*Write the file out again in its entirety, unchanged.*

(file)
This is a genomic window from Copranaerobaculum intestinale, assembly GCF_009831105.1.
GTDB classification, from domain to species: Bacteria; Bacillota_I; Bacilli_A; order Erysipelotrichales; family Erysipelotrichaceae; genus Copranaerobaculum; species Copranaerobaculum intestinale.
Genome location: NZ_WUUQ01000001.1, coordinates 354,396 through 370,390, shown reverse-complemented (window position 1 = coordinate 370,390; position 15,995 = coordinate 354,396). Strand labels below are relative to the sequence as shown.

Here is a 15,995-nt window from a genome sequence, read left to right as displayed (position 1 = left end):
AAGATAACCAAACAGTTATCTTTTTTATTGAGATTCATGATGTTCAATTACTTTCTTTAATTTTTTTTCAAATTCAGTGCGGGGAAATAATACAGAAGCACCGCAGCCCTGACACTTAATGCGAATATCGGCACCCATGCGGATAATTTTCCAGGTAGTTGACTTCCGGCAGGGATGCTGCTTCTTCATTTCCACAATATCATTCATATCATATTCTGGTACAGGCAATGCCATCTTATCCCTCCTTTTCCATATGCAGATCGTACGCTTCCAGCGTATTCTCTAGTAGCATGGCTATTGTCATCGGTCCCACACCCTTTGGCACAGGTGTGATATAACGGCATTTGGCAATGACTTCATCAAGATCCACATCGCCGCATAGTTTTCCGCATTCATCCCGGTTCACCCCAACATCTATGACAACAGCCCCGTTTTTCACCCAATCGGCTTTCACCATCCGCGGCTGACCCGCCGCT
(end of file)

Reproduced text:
This is a genomic window from Copranaerobaculum intestinale, assembly GCF_009831105.1.
GTDB classification, from domain to species: Bacteria; Bacillota_I; Bacilli_A; order Erysipelotrichales; family Erysipelotrichaceae; genus Copranaerobaculum; species Copranaerobaculum intestinale.
Genome location: NZ_WUUQ01000001.1, coordinates 354,396 through 370,390, shown reverse-complemented (window position 1 = coordinate 370,390; position 15,995 = coordinate 354,396). Strand labels below are relative to the sequence as shown.

Here is a 15,995-nt window from a genome sequence, read left to right as displayed (position 1 = left end):
AAGATAACCAAACAGTTATCTTTTTTATTGAGATTCATGATGTTCAATTACTTTCTTTAATTTTTTTTCAAATTCAGTGCGGGGAAATAATACAGAAGCACCGCAGCCCTGACACTTAATGCGAATATCGGCACCCATGCGGATAATTTTCCAGGTAGTTGACTTCCGGCAGGGATGCTGCTTCTTCATTTCCACAATATCATTCATATCATATTCTGGTACAGGCAATGCCATCTTATCCCTCCTTTTCCATATGCAGATCGTACGCTTCCAGCGTATTCTCTAGTAGCATGGCTATTGTCATCGGTCCCACACCCTTTGGCACAGGTGTGATATAACGGCATTTGGCAATGACTTCATCAAGATCCACATCGCCGCATAGTTTTCCGCATTCATCCCGGTTCACCCCAACATCTATGACAACAGCCCCGTTTTTCACCCAATCGGCTTTCACCATCCGCGGCTGACCCGCCGCT